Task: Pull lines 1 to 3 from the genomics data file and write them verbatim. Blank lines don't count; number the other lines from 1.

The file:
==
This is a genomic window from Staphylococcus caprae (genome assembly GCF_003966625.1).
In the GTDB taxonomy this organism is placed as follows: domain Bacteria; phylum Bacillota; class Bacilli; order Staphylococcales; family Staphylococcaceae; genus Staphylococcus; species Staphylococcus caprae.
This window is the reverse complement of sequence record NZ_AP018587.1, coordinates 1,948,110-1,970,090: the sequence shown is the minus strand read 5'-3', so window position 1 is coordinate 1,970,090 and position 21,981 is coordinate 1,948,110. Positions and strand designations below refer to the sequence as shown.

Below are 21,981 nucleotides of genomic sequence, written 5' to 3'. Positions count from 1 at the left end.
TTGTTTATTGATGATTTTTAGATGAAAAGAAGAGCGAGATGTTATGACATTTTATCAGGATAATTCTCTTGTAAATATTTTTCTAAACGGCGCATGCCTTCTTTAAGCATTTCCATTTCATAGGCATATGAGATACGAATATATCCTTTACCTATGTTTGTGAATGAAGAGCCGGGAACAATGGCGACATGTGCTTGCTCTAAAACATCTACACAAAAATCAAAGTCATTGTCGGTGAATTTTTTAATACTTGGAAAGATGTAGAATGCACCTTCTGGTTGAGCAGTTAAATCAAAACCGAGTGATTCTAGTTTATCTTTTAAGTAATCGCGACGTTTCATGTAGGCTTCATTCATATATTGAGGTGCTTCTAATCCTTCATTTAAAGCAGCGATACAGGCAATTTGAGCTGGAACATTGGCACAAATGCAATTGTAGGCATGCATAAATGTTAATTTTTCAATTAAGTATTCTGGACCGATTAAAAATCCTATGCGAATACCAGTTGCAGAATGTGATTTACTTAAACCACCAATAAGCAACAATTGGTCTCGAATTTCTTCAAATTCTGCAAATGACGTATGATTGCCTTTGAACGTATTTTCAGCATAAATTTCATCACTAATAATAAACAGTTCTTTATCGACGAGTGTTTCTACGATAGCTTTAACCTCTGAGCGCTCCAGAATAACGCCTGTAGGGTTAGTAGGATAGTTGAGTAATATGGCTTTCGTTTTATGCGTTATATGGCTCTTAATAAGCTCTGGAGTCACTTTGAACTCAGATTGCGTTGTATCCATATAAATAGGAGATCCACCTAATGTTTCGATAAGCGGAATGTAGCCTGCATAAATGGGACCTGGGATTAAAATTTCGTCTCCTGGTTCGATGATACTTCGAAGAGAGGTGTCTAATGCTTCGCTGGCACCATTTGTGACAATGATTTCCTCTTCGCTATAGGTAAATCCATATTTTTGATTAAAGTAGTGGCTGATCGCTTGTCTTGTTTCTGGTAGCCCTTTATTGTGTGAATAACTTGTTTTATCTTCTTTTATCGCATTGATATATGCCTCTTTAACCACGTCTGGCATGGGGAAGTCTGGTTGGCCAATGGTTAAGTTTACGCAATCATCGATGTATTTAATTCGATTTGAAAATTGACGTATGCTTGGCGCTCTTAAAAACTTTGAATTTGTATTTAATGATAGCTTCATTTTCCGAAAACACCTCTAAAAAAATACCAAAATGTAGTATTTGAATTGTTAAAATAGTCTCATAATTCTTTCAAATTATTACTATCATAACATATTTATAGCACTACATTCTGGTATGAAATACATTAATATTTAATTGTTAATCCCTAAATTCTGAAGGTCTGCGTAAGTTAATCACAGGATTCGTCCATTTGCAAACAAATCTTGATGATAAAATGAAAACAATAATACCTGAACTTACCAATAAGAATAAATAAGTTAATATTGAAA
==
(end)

This is a genomic window from Staphylococcus caprae (genome assembly GCF_003966625.1).
In the GTDB taxonomy this organism is placed as follows: domain Bacteria; phylum Bacillota; class Bacilli; order Staphylococcales; family Staphylococcaceae; genus Staphylococcus; species Staphylococcus caprae.
This window is the reverse complement of sequence record NZ_AP018587.1, coordinates 1,948,110-1,970,090: the sequence shown is the minus strand read 5'-3', so window position 1 is coordinate 1,970,090 and position 21,981 is coordinate 1,948,110. Positions and strand designations below refer to the sequence as shown.